Currently in the U.S. vehicle insurance rates are slanted against males.  Most companies will lower insurance rates for females when they reach the age of 21, but only for males when they reach 25.  Men can earn lower insurance rates if they marry or have children.  Years ago women often couldn’t enter into a contractual agreement without a man as cosigner.  That’s now illegal, but will the ERA render the insurance rates’ gender disparities invalid?

Aside from forcing women into the military alongside men, one bloodcurdling fear among social conservatives is that the ERA will compel society to establish unisex public lavatories.  Early opponents seemed to focus on this in particular.  If that happens, will locker rooms fall to gender equality next?  Will doctors be forbidden from letting prospective parents know the gender of their baby after a sonogram?

As a writer, I wonder what the ERA might do to language.  It’s more common now to use the term humanity instead of mankind.  Will gender-specific pronouns fall out of favor or – worst – be outlawed?

How will the transgendered be impacted by the ERA?  Growing up there were only two genders: female and male.  Now we have such classifications as non-binary and cisgender.  Excuse me?

I know some of these issues seem almost comical, but we really have to think about what gender equality means.  I fully believe women are just as capable as men, when it comes to professional matters, such as business and law enforcement.  But men and women each possess qualities that are generally unique to our respective gender.  Neither set of attributes is superior to the other; they’re meant to work in concert with one another.  I’ve always said that, if gender and racial oppression hadn’t been in place for so long, we might have made it to the moon 200 or more years ago.  Telephones, motor vehicles and television could be ancient equipment by now.

But alas, our world hadn’t become that progressive until recently.  Still, aside from restroom signs and military deployments, gender is not always fluid and malleable.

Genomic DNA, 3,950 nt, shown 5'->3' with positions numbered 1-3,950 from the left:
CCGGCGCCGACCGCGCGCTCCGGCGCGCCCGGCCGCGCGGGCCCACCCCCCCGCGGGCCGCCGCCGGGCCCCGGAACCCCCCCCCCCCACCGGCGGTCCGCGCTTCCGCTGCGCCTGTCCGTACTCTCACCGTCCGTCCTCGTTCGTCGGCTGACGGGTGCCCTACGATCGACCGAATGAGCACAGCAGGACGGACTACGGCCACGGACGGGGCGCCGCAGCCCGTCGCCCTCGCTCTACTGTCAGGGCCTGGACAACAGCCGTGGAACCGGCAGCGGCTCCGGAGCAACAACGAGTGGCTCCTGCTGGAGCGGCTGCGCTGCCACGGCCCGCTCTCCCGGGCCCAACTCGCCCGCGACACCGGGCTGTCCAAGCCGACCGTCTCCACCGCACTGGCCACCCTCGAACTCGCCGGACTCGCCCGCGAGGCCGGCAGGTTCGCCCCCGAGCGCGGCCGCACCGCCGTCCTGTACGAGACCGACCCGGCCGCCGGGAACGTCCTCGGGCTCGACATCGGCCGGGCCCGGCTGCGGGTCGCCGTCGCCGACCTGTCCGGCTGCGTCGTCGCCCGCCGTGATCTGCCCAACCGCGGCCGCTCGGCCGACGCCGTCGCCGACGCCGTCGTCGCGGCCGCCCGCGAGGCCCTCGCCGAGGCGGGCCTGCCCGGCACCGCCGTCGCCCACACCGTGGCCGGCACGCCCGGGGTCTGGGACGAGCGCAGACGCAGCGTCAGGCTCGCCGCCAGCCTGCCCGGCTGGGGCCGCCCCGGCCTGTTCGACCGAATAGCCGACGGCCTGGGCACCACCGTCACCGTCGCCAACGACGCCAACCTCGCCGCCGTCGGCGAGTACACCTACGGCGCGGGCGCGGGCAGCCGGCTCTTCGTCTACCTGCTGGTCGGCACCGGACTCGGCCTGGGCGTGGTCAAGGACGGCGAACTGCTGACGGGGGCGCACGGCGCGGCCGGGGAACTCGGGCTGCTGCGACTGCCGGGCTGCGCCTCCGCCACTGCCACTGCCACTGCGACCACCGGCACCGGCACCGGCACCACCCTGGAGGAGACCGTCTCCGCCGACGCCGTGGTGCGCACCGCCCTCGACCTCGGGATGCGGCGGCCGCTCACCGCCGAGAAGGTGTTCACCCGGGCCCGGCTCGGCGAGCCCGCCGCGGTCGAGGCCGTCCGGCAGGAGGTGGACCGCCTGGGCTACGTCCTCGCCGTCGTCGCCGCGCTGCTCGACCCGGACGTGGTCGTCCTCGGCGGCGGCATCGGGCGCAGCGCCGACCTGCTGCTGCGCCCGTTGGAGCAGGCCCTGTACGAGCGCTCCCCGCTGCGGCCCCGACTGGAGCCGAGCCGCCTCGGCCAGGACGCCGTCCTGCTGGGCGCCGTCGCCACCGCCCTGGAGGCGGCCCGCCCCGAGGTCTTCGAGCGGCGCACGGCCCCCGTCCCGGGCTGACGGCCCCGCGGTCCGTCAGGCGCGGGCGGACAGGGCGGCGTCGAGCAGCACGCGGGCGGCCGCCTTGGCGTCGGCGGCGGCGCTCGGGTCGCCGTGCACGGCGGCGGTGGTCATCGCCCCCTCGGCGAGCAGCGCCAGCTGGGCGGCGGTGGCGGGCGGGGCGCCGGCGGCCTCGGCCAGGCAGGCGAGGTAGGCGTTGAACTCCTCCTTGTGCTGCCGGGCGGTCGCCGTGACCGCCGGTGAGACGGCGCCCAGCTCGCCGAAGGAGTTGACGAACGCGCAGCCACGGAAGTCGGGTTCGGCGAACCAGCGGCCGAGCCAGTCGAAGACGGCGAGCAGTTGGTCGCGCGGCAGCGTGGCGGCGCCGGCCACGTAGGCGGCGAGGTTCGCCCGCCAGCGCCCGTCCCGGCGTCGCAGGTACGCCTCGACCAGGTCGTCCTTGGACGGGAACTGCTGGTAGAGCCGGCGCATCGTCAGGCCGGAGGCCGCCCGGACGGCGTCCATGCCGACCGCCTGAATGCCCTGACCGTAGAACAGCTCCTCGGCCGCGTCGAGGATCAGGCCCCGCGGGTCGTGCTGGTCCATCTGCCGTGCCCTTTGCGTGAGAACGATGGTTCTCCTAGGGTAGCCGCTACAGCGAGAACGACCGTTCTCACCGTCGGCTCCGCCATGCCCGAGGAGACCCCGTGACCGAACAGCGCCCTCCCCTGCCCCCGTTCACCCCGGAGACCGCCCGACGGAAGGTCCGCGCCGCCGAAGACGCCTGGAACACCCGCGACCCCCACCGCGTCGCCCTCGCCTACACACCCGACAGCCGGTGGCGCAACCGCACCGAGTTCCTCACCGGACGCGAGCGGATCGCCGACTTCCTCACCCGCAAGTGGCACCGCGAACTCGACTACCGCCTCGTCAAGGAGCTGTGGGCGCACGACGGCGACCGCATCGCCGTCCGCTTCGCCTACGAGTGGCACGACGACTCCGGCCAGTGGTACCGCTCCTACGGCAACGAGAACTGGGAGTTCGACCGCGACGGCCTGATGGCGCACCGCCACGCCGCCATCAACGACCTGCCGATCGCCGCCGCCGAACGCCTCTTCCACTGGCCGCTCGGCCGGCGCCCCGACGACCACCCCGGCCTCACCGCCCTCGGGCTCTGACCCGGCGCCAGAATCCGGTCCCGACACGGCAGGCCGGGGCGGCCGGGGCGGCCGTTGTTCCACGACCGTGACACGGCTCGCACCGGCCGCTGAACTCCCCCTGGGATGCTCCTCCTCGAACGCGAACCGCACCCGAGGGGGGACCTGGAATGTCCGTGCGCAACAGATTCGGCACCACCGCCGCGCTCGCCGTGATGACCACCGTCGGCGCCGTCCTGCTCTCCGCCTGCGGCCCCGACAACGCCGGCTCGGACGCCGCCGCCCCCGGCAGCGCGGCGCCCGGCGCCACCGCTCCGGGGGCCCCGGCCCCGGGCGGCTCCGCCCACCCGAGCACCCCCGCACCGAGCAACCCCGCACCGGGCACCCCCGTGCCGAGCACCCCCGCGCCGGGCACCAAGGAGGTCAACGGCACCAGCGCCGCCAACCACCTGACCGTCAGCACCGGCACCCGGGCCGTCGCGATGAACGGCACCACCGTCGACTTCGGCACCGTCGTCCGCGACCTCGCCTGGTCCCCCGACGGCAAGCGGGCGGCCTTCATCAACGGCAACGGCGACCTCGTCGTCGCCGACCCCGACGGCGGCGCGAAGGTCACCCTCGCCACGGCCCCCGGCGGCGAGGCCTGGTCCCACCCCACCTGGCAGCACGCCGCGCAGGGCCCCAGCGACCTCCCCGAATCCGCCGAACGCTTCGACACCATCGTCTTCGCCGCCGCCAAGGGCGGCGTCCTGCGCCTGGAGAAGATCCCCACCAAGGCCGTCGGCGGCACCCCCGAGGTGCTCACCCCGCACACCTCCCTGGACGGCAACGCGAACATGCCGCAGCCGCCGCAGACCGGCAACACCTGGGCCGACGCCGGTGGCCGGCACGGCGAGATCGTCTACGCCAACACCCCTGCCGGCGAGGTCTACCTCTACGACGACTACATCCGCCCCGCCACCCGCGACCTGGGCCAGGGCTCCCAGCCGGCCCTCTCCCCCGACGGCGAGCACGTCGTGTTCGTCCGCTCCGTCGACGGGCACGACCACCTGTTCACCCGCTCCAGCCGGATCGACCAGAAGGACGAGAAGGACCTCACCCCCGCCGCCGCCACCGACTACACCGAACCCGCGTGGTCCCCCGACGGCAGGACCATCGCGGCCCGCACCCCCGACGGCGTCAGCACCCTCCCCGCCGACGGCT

What does gender equality mean to you?

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Stiff Competition

Another candidate for the Darwin Awards has surfaced in Berlin.  Danny Polaris thought he’d make a recent night out one he wouldn’t forget.  So took a Viagra and, after an evening of partying, went home with a nurse he met out at some club (I suspect).  There, his new “friend” decided to up the excitement and inject Danny’s penis with some kind of still-unknown “stimulant”.  Polaris says he felt fine – until a few days later when he realized he’d developed a painful condition called priapism.  This is one of the unspoken medical anomalies that urologists and the Roman Catholic Church have warned men about for years.

As of August 11, Polaris is still in the hospital, still applying ice packs to his genitalia, reading the Bible, listening to tapes of old women talking about the “not so fresh feeling” and avoiding the Cartoon Network.  No relief appears in sight.  He seems to have no shame in going public with his ordeal and has even detailed his trauma on Instagram.  Friends have also set up a page on the Go Fund Me network to help pay for his treatment and rehabilitation.  I really don’t want to know what “rehabilitation” would mean in this case.

All I can say now is just don’t ask him what’s up!

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Bus This

Feeling a little horny there, huh?

An incubus is a malevolent male spirit who has sex with a woman, while she’s either asleep or unconscious.  A succubus is a malevolent female spirit who does the same with men.  Over the years I’ve been…um…shall we say touched by both types of spirits.  Therefore, I guess you could say I’ve been bused from one end to the other!

Image: Drath Gloria

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Small Matters

It should be a quick read.